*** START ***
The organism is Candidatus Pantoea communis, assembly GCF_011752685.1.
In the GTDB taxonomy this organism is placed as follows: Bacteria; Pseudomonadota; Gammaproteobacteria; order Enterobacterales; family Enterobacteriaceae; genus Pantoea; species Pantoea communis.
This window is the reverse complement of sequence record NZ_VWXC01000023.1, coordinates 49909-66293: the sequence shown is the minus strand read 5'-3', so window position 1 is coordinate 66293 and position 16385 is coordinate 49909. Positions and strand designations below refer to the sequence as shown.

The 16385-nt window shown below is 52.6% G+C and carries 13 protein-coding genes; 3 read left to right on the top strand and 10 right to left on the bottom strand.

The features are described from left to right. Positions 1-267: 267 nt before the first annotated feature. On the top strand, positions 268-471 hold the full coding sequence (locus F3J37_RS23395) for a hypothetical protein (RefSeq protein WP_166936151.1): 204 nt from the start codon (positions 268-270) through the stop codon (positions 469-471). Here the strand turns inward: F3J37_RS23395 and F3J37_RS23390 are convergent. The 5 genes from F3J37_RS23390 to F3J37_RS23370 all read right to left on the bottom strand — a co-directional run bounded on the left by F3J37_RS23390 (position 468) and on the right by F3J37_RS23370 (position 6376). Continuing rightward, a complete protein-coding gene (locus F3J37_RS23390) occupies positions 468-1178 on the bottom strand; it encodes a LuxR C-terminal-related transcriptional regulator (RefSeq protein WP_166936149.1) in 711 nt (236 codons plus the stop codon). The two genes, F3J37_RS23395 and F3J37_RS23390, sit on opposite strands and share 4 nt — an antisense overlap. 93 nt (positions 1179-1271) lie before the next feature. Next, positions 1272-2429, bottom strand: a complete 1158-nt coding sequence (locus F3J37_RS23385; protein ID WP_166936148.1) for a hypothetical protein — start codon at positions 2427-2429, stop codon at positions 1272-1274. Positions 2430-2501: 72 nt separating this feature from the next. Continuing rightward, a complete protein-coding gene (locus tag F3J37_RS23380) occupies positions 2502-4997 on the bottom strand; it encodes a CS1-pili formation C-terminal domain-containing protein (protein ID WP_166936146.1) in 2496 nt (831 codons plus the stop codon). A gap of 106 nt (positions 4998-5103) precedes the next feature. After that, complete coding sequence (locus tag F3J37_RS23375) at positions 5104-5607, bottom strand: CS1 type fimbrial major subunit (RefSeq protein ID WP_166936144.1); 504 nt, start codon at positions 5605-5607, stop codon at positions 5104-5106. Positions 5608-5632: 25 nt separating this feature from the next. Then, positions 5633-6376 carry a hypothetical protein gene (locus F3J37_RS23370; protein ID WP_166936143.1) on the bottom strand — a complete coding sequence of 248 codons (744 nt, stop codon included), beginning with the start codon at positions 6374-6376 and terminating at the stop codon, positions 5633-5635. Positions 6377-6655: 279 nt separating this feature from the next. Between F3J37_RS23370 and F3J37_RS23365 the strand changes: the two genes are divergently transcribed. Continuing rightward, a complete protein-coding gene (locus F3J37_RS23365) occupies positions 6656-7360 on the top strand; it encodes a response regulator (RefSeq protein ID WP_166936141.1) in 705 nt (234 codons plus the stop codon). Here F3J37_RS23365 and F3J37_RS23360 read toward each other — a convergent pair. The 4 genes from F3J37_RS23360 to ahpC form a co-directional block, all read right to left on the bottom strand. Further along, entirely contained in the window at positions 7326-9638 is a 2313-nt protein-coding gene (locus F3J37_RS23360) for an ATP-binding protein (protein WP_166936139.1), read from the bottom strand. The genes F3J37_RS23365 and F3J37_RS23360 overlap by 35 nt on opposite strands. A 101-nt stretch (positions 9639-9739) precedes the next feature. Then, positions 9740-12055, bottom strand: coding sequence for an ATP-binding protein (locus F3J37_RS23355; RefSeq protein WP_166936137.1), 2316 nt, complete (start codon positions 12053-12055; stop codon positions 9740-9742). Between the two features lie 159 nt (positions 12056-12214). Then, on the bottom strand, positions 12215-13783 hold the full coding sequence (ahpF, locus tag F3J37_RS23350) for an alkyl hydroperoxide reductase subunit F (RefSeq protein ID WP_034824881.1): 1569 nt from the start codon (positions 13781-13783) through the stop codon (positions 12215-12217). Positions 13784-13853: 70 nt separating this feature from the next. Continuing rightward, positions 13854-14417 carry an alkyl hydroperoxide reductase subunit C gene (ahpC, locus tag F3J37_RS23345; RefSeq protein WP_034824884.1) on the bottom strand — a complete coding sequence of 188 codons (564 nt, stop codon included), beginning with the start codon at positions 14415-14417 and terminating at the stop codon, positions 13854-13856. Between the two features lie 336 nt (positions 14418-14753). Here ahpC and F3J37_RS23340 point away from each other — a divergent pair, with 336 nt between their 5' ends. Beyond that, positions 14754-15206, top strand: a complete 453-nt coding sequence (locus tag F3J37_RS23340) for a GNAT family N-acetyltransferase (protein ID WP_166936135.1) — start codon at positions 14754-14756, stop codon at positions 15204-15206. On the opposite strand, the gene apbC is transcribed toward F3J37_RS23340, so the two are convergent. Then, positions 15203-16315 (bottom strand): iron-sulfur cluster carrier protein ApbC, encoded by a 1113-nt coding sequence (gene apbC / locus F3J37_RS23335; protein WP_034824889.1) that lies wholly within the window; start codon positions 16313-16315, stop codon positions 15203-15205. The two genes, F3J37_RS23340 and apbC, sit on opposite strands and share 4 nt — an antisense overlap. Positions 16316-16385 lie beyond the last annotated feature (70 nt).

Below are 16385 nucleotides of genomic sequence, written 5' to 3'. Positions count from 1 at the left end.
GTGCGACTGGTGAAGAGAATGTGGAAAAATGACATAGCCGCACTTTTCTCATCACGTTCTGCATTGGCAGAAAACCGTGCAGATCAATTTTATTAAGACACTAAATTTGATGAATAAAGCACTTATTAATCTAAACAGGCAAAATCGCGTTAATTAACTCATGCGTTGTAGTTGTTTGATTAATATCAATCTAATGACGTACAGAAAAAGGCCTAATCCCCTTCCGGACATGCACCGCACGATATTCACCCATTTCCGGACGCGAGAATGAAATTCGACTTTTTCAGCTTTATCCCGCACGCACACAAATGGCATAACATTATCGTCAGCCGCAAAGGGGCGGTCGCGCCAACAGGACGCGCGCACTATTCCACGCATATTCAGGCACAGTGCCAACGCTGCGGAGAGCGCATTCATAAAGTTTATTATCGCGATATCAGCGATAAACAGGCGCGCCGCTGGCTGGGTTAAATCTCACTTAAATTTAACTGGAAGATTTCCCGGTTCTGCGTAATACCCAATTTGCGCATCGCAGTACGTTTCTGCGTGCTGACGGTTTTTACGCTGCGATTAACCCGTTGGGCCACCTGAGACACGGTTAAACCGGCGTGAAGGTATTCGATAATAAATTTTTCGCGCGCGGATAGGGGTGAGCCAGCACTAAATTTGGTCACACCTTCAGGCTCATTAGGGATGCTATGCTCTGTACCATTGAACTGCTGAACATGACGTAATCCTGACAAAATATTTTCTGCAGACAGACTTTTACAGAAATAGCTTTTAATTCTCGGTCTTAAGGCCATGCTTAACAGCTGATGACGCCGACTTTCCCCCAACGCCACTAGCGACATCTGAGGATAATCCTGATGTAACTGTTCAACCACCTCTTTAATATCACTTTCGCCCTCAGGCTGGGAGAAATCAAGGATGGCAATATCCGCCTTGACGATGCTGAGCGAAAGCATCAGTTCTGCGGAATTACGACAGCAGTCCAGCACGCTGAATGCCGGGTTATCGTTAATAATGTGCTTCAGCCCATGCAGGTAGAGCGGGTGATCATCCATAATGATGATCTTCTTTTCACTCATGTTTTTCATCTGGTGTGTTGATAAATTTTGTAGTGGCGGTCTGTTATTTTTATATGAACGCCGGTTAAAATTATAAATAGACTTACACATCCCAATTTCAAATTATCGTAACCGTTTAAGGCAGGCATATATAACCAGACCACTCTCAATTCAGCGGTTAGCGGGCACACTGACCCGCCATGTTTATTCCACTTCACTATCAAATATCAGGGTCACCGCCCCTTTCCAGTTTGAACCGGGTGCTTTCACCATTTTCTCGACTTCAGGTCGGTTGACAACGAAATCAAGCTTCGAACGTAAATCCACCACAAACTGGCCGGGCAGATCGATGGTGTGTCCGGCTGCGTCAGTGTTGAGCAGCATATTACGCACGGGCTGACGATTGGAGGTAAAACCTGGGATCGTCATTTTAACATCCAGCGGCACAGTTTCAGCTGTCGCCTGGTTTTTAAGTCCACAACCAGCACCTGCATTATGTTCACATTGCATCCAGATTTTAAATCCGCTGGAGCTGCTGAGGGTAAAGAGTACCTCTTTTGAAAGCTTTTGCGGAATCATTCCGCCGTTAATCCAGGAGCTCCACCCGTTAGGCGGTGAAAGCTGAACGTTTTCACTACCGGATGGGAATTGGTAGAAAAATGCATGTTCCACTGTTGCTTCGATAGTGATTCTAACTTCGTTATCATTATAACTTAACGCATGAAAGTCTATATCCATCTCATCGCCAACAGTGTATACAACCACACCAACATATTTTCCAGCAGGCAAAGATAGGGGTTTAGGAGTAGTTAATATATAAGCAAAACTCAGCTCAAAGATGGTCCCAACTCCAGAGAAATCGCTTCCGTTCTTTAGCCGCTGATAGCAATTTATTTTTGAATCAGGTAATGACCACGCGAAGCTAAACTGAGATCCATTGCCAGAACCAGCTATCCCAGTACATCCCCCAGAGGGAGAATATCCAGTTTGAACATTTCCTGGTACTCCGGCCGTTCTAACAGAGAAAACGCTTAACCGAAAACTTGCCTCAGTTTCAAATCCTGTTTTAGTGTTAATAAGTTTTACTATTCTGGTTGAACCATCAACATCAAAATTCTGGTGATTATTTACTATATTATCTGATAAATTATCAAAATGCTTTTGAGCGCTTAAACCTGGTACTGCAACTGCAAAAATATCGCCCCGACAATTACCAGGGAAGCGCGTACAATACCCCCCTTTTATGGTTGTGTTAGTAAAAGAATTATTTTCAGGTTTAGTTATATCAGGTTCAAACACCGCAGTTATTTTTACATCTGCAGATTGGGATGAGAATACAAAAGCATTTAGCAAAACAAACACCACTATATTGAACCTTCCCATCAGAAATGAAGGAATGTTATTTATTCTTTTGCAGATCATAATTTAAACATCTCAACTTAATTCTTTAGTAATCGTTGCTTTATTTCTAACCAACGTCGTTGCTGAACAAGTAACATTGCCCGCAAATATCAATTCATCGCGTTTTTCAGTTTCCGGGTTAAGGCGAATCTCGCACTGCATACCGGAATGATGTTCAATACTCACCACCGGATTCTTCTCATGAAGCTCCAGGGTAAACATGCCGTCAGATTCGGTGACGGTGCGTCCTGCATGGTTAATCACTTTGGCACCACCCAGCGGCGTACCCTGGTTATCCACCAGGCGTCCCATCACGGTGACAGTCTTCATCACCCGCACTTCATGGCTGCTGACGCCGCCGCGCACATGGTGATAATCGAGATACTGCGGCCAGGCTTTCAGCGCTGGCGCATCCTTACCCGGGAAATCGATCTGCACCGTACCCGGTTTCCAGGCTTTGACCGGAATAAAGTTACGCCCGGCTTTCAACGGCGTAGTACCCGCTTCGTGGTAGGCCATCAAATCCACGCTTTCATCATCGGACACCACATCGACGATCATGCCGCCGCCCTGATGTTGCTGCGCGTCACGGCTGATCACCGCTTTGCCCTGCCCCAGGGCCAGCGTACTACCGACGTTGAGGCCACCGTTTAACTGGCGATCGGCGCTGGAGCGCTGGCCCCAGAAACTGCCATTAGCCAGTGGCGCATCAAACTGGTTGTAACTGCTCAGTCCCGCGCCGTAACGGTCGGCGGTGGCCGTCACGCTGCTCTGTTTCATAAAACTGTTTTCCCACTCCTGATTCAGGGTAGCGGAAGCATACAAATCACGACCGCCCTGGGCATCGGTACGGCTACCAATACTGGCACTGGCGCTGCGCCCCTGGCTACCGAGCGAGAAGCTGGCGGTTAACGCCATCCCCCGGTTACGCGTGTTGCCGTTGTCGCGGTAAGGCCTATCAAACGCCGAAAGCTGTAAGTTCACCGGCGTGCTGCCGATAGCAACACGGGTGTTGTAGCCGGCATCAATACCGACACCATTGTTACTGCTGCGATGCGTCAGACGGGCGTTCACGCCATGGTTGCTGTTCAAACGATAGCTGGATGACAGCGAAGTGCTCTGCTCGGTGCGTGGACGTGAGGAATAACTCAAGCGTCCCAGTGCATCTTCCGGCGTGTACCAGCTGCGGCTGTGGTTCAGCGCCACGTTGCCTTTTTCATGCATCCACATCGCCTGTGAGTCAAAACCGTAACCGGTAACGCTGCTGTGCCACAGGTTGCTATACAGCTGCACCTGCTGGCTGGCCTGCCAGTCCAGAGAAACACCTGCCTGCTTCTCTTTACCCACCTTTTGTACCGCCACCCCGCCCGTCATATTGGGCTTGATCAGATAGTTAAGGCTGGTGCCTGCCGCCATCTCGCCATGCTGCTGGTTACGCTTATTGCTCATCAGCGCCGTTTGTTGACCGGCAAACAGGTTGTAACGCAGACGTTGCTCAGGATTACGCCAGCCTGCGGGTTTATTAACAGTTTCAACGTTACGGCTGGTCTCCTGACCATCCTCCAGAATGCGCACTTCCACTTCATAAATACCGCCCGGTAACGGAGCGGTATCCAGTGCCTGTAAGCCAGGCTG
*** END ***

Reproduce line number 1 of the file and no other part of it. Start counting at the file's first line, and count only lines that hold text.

The organism is Candidatus Pantoea communis, assembly GCF_011752685.1.